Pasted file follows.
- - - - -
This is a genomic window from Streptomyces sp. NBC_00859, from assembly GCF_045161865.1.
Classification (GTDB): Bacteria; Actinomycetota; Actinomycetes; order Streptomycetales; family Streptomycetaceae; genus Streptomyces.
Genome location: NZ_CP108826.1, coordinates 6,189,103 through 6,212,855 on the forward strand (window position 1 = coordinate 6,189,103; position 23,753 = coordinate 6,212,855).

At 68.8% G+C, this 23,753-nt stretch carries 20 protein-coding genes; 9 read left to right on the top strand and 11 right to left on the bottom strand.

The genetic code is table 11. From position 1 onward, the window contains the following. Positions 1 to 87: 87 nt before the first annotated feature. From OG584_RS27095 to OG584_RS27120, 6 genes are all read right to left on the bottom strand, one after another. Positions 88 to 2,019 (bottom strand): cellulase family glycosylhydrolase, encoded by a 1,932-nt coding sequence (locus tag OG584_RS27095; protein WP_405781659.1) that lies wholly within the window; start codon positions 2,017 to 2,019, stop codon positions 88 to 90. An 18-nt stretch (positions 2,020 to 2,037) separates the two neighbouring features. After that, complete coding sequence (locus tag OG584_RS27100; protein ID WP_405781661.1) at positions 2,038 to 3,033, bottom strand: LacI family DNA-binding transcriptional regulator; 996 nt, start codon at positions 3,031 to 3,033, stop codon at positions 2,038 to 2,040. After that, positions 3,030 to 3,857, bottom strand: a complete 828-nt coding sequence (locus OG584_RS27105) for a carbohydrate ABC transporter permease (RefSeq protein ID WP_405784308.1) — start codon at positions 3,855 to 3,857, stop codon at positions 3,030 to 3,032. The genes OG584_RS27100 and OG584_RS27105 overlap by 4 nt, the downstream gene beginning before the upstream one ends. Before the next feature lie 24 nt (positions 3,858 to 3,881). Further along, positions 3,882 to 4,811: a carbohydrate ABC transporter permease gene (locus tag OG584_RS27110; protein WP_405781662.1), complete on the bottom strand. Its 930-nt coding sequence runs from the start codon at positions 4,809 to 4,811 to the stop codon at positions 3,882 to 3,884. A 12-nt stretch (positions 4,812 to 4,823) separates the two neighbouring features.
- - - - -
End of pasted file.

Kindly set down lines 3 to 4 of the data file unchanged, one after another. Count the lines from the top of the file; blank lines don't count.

Genome location: NZ_CP108826.1, coordinates 6,189,103 through 6,212,855 on the forward strand (window position 1 = coordinate 6,189,103; position 23,753 = coordinate 6,212,855).

At 68.8% G+C, this 23,753-nt stretch carries 20 protein-coding genes; 9 read left to right on the top strand and 11 right to left on the bottom strand.